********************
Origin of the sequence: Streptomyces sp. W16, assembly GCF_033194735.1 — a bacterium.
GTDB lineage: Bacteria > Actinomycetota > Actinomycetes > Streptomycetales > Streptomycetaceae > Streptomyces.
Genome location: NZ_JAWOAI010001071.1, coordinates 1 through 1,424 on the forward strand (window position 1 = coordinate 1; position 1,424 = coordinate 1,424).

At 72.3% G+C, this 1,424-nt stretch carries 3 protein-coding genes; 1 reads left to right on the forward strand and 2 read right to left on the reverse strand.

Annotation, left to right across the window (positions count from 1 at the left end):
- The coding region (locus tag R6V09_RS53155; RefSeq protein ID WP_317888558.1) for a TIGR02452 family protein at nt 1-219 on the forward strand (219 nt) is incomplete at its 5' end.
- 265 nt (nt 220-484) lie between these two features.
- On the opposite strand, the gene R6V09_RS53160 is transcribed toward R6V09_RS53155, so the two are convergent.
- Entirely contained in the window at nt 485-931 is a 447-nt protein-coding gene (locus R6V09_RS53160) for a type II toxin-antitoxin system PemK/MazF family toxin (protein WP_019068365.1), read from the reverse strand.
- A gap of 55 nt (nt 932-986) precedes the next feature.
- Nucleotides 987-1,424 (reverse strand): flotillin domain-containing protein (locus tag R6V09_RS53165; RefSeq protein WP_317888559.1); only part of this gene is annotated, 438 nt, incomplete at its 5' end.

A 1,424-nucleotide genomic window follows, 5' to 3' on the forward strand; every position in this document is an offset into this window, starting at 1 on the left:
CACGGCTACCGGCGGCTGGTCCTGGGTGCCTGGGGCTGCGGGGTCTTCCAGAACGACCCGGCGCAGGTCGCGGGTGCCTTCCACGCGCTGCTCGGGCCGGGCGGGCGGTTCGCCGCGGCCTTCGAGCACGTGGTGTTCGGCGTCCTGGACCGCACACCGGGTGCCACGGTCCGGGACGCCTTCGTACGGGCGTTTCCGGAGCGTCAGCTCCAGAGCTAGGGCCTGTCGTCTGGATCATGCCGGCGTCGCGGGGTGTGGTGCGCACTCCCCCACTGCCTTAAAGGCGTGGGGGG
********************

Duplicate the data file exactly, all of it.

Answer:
Origin of the sequence: Streptomyces sp. W16, assembly GCF_033194735.1 — a bacterium.
GTDB lineage: Bacteria > Actinomycetota > Actinomycetes > Streptomycetales > Streptomycetaceae > Streptomyces.
Genome location: NZ_JAWOAI010001071.1, coordinates 1 through 1,424 on the forward strand (window position 1 = coordinate 1; position 1,424 = coordinate 1,424).

At 72.3% G+C, this 1,424-nt stretch carries 3 protein-coding genes; 1 reads left to right on the forward strand and 2 read right to left on the reverse strand.

Annotation, left to right across the window (positions count from 1 at the left end):
- The coding region (locus tag R6V09_RS53155; RefSeq protein ID WP_317888558.1) for a TIGR02452 family protein at nt 1-219 on the forward strand (219 nt) is incomplete at its 5' end.
- 265 nt (nt 220-484) lie between these two features.
- On the opposite strand, the gene R6V09_RS53160 is transcribed toward R6V09_RS53155, so the two are convergent.
- Entirely contained in the window at nt 485-931 is a 447-nt protein-coding gene (locus R6V09_RS53160) for a type II toxin-antitoxin system PemK/MazF family toxin (protein WP_019068365.1), read from the reverse strand.
- A gap of 55 nt (nt 932-986) precedes the next feature.
- Nucleotides 987-1,424 (reverse strand): flotillin domain-containing protein (locus tag R6V09_RS53165; RefSeq protein WP_317888559.1); only part of this gene is annotated, 438 nt, incomplete at its 5' end.

A 1,424-nucleotide genomic window follows, 5' to 3' on the forward strand; every position in this document is an offset into this window, starting at 1 on the left:
CACGGCTACCGGCGGCTGGTCCTGGGTGCCTGGGGCTGCGGGGTCTTCCAGAACGACCCGGCGCAGGTCGCGGGTGCCTTCCACGCGCTGCTCGGGCCGGGCGGGCGGTTCGCCGCGGCCTTCGAGCACGTGGTGTTCGGCGTCCTGGACCGCACACCGGGTGCCACGGTCCGGGACGCCTTCGTACGGGCGTTTCCGGAGCGTCAGCTCCAGAGCTAGGGCCTGTCGTCTGGATCATGCCGGCGTCGCGGGGTGTGGTGCGCACTCCCCCACTGCCTTAAAGGCGTGGGGGG